Nation of Israel
Background: History and general facts about Israel
Along the eastern coastline of the Mediterranean Sea, at the junction of three continents, lies a much disputed piece of land, now known as the country of Israel. Although this land is now controlled by its original inhabitants, the Jewish people have only had political power for the past half-century. After the Jewish people lost authority, the control of this piece of land changed hands numerous times. This land has been plagued for centuries by disputes between its neighboring countries and peoples over its rule.
Located in the Middle East, Israel's neighboring countries include Egypt, Jordan, Syria and Lebanon. The majority of its western side and the Gaza Strip are along the Mediterranean Sea. The highly disputed West Bank is between Israel's eastern border and Jordan's western border. The total area of this small country is 20,770 km, making its size comparable to that of the state of New Jersey. The official languages of the country are Hebrew and Arabic, yet due to ethnic diversity, many other languages are also spoken. Jerusalem is the capital and the largest city in Israel. This is the metropolitan location of the Israeli government. The next largest city is Tel Aviv with about half the population of Jerusalem. The industrial, commercial, financial and cultural life of Israel is based in Tel Aviv.
Considering how small the area is that composes Israel, there is a wide range of environmental attributes found within its borders. There is the semitropical Jordan Rift Valley that has hot, dry summers and pleasant winters. In the south the semi-arid Negev desert is found, where there are hot days and cool nights. The forested highlands have dry, warm summers and winters with rain and occasional snow. Finally, the hot, humid summers and the mild wet winters are found in the coastal plain. The vast climactic differences are reflected in the rich variety of flora and fauna. Despite the wide environmental range, fresh water scarcity has been a lasting problem. The National Water Carrier aids in bringing water from the north to the south, and additional methods of using other sources are underway. Desertification and pollution are two other environmental issues that Israel faces. Sandstorms are a natural hazard, which most often occur in the spring and the summer. The natural resources are copper, phosphates, sulfur, manganese, bromide, asphalt, potash, clay, and sand. The highest point in Israel is 1,208m at Har Meron, and the lowest point in Israel is the lowest point on earth -- 408m below sea level in the Dead Sea.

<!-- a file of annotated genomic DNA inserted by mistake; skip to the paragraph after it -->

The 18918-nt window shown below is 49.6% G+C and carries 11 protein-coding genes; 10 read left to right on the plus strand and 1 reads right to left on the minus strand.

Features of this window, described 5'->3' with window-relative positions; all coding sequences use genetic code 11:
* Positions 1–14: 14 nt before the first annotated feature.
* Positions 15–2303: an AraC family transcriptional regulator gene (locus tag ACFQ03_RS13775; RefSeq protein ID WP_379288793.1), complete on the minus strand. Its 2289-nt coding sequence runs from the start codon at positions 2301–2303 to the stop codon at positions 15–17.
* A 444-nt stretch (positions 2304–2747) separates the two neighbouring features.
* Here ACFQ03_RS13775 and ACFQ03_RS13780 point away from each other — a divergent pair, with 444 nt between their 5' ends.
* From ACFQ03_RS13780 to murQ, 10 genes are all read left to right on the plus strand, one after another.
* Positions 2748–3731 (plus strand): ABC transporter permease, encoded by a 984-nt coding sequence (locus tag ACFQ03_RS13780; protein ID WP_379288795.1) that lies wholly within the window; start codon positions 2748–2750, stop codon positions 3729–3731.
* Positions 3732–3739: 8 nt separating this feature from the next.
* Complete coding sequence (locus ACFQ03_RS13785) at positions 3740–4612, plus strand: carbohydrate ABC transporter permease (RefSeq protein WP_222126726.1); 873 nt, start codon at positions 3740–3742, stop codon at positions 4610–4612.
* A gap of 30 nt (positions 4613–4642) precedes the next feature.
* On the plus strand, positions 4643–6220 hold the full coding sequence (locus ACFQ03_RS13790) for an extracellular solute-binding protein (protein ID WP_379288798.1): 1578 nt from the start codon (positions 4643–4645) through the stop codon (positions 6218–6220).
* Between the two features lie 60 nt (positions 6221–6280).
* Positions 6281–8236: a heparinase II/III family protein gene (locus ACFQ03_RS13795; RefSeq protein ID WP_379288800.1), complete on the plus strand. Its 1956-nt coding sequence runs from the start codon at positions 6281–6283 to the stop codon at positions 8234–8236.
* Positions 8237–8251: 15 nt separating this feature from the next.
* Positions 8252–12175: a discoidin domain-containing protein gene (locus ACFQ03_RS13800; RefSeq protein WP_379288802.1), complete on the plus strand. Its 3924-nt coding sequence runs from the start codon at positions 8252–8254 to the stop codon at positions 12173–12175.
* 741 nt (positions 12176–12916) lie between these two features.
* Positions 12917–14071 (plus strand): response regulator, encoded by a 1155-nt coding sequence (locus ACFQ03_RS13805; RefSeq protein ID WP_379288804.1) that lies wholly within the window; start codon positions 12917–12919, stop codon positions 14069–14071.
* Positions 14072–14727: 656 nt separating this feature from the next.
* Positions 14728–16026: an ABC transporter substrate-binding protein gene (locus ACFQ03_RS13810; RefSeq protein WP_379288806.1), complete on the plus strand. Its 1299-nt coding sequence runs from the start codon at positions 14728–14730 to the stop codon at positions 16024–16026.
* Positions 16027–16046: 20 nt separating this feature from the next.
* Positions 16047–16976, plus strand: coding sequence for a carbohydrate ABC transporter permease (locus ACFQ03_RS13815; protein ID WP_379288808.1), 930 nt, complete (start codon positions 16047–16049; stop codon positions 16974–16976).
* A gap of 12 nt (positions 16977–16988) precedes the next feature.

Israel's current population nears six million, as compared to its population of fewer than one million at the time of its inception. The vast majority, 90%, of the population resides in urban centers, and most of the remainder of the population inhabits rural cooperative settlements named the moshav and the kibbutz. The age...